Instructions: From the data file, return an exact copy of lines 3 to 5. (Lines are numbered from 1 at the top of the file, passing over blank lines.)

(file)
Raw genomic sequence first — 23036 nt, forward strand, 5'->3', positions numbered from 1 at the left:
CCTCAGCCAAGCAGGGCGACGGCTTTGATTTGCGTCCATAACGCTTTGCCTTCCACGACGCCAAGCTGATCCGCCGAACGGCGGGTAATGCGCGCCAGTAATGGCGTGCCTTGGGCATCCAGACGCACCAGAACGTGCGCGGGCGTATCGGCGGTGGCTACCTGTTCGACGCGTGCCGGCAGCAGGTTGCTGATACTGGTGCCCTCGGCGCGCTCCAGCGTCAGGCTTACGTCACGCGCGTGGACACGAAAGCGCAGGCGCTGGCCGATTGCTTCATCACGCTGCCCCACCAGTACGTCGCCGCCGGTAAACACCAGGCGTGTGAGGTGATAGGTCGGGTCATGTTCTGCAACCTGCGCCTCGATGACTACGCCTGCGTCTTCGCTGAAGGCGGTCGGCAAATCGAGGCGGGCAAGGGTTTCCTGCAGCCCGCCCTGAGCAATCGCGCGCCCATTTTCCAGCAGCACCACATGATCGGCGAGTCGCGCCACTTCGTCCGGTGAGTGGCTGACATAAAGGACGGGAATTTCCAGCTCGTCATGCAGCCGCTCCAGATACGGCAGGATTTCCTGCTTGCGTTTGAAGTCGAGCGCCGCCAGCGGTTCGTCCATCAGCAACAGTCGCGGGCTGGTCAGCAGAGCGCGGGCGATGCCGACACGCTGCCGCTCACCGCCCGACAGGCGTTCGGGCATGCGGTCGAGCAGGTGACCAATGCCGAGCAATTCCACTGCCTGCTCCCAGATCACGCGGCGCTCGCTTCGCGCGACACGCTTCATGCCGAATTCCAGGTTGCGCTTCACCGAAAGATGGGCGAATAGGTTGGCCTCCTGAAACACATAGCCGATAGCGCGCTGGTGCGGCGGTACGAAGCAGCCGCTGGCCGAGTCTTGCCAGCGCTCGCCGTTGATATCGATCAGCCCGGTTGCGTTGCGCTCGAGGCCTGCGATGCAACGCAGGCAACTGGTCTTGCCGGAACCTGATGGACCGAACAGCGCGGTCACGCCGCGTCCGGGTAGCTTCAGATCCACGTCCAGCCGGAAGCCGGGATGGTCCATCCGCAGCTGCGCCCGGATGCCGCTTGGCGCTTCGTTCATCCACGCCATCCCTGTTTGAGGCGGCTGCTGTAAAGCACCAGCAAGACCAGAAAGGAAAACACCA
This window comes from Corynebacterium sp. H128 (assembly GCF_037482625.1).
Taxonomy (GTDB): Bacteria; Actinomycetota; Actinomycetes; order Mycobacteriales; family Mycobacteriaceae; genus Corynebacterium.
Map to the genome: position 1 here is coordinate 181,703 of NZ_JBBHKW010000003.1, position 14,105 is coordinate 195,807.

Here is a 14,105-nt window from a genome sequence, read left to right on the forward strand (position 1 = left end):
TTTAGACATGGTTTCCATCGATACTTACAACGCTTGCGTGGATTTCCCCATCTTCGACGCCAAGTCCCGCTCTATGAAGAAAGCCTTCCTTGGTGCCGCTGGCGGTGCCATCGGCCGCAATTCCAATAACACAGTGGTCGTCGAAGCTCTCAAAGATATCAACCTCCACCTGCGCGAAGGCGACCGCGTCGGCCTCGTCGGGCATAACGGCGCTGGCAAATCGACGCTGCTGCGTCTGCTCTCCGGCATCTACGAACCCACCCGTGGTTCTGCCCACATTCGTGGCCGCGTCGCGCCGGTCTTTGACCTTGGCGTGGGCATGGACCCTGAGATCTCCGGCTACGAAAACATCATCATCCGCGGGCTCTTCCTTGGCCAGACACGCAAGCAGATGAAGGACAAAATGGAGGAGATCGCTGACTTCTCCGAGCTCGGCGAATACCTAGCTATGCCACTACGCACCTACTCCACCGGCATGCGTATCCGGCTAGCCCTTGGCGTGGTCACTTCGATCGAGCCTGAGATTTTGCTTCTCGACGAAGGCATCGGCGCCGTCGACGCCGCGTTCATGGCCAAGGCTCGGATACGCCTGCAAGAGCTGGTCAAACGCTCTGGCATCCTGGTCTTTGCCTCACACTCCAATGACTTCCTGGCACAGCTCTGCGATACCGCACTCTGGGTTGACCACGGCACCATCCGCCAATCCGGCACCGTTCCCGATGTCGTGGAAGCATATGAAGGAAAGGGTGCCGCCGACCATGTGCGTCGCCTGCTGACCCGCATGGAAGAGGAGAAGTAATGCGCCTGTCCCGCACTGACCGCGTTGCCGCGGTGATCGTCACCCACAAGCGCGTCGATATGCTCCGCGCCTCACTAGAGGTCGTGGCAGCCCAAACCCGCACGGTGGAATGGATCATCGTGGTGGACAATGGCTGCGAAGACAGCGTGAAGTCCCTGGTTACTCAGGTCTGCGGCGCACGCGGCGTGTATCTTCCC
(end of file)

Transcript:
This window comes from Corynebacterium sp. H128 (assembly GCF_037482625.1).
Taxonomy (GTDB): Bacteria; Actinomycetota; Actinomycetes; order Mycobacteriales; family Mycobacteriaceae; genus Corynebacterium.
Map to the genome: position 1 here is coordinate 181,703 of NZ_JBBHKW010000003.1, position 14,105 is coordinate 195,807.